Tuesday, July 18, 2017

Sci-Fi Series Gone Too Soon

Why doesn't more good sci-fi survive on TV?
TV networks suck at managing science fiction shows. There is a reason. They keep hiring "professional" television writers to write SF shows for one thing. They need to hire good sci-fi writers, otherwise the product winds up looking like "CSI Goes to Space" or "The Goldmans on the Moon".  That said, there were some really good attempts at solid, magic free science fiction in the past 10 or 20 years. Some succeeded, but a surprising number of really good efforts failed miserably or succeeded right up until they were canceled by a surprisingly thick-headed gang of network execs.

1. Firefly - 'nuff said.
2. Journeyman - I liked the direction that "Journeyman" was going with a poor guy inadvertently traveling in time and trying to figure out what in the world was going on.
3. Crusoe with Sean Bean in the title role wasn't science fiction, but captured some of the "stranger in a strange land" flavor of really good SF.
4. Terra Nova - I was just getting into the dinosaurs and time travel series and boom!  Canceled.
5. Flash Forward - by this time I should have smelled a rat, but nope. Turned on the TV one night and it was gone right in the middle of the story.
6. Invasion - Really should have seen the end coming with that one.
7. Defying Gravity was pretty interesting. So, of course - poof and gone!
8. New Amsterdam - about an immortal New Yorker was fascinating and the kinda sorta got to end it, but it ended way too soon.
9. Forever, which explored a similar theme of an immortal in New York was even more interesting and I've loved Ioan Gruffud ever since Hornblower. Either Forever or New Amsterdam was better than "Highlander" which got two movies and a series more than it deserved.
10. Jericho, the post-apocalyptic series set in a small Midwest town, died far too soon too despite a fan revolt. Part of the campaign was to deliver massive quantities of nuts to the CBS studios - an homage to the line Gerald McRaney delivered, borrowing from General Macauliffe at Bastogne. The fans made a mistake having nuts delivered to CBS in protest. They should have brought slingshots and pelted the execs when they tried to get to their cars in the evening.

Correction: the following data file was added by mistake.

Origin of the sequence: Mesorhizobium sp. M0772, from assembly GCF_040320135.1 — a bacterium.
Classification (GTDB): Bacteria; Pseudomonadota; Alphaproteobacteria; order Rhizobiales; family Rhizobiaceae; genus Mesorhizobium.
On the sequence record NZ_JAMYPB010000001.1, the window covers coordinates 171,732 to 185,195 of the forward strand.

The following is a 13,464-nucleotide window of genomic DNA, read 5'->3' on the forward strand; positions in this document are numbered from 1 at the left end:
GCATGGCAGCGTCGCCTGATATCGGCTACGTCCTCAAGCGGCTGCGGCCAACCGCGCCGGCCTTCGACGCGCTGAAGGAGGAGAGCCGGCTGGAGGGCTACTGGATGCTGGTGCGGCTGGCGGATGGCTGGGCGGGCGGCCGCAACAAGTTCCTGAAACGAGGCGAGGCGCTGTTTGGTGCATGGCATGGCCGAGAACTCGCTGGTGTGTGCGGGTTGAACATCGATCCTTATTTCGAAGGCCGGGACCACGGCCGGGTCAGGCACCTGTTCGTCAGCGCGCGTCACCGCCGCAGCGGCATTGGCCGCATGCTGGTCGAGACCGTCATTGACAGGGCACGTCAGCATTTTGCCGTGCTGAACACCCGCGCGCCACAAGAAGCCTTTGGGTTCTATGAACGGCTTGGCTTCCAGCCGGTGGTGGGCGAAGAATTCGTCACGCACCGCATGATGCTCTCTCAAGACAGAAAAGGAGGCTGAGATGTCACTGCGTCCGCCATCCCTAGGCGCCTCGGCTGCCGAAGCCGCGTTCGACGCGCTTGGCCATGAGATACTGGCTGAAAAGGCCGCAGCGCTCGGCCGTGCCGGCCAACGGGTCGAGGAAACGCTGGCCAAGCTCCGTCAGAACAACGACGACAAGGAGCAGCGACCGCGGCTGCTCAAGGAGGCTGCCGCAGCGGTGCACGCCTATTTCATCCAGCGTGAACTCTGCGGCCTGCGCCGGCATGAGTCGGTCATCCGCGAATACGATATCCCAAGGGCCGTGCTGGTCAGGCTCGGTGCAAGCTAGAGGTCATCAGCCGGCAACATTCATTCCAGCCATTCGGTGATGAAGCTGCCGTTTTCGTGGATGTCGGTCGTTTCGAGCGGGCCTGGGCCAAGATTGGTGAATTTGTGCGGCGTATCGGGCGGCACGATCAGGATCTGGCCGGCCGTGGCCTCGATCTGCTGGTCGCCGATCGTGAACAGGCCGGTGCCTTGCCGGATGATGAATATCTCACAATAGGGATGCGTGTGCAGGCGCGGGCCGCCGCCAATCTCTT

Network television doesn't do great stories anymore - at least not with any consistency, though sometimes they do accidentally. Grimm was a good show in a bad time spot and now it's gone too soon. This year saw the end of more than one series I liked in favor of some "Twerking with the Stars" or "Let's Make You a Star", or "Lie, Cheat and Betray Your Way to Big Money" kind of unreality show. Cheap to produce and appeal heavily to the sub 100 IQ crowd. 

The problem with intelligent sci-fi is that it only appeals to about 20% or less of the TV watching demographic - those who possess an IQ somewhat better than even money. They are expensive to produce and until the arrival of the cheap-but-great special effects George Lucas and Steven Spielberg promised us would come our way soon, they'll likely not rise much above the Star Trek level if that far. They even canceled the very interesting "Enterprise" after a relatively short run. There were complaints that it was too cerebral for Trekkies.

I don't expect any long run sci-fi to make it on TV, even on the Sci-fi channel, which used to do some really great shows. I was a Stargate-SG1 junkie for better than a decade, what with reruns and all. The later iterations took themselves far too seriously though, lost the irreverent tone that the Deluise brothers and Richard Dean Anderson brought to the original and each post SG-1 outing had a progressively shorter run. 

If I were Bill Gates kind of rich, I'd create a network and buy up all those canceled shows and run new seasons of them along with the old
. Firefly would be my first purchase, of course. There would be no wrestling or reality shows.  Just great stories. The one new series I'd do right away would be the Poul Anderson stories of space robber baron Nicholas Van Rinj - trader to the stars. What a terrific character and what a dense pile of rich stories to work from.

In the meantime, I haven't read nearly enough books yet, which is where TV should be mining for stories. Every time a "professional" television writer tries to write science fiction, somewhere a puppy dies.

© 2017 by Tom King

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